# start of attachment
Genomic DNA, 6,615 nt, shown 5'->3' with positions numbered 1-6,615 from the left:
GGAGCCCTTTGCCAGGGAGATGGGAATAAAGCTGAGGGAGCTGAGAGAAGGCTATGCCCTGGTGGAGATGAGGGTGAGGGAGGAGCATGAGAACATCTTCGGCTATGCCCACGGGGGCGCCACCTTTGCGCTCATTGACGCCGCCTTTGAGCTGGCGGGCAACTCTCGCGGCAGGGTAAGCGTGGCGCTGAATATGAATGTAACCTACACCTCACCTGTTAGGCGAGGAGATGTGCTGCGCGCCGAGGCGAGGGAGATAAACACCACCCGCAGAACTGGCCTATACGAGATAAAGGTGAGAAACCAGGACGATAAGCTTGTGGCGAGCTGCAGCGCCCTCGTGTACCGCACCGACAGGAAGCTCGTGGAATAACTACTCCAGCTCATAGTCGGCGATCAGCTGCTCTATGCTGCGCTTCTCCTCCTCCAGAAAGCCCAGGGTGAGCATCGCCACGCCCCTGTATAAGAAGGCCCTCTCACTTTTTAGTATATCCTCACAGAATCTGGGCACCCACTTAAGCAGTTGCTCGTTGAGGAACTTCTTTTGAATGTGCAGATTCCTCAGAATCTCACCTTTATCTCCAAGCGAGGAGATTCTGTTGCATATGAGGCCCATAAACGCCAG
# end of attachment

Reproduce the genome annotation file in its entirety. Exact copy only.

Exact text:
Genomic DNA, 6,615 nt, shown 5'->3' with positions numbered 1-6,615 from the left:
GGAGCCCTTTGCCAGGGAGATGGGAATAAAGCTGAGGGAGCTGAGAGAAGGCTATGCCCTGGTGGAGATGAGGGTGAGGGAGGAGCATGAGAACATCTTCGGCTATGCCCACGGGGGCGCCACCTTTGCGCTCATTGACGCCGCCTTTGAGCTGGCGGGCAACTCTCGCGGCAGGGTAAGCGTGGCGCTGAATATGAATGTAACCTACACCTCACCTGTTAGGCGAGGAGATGTGCTGCGCGCCGAGGCGAGGGAGATAAACACCACCCGCAGAACTGGCCTATACGAGATAAAGGTGAGAAACCAGGACGATAAGCTTGTGGCGAGCTGCAGCGCCCTCGTGTACCGCACCGACAGGAAGCTCGTGGAATAACTACTCCAGCTCATAGTCGGCGATCAGCTGCTCTATGCTGCGCTTCTCCTCCTCCAGAAAGCCCAGGGTGAGCATCGCCACGCCCCTGTATAAGAAGGCCCTCTCACTTTTTAGTATATCCTCACAGAATCTGGGCACCCACTTAAGCAGTTGCTCGTTGAGGAACTTCTTTTGAATGTGCAGATTCCTCAGAATCTCACCTTTATCTCCAAGCGAGGAGATTCTGTTGCATATGAGGCCCATAAACGCCAG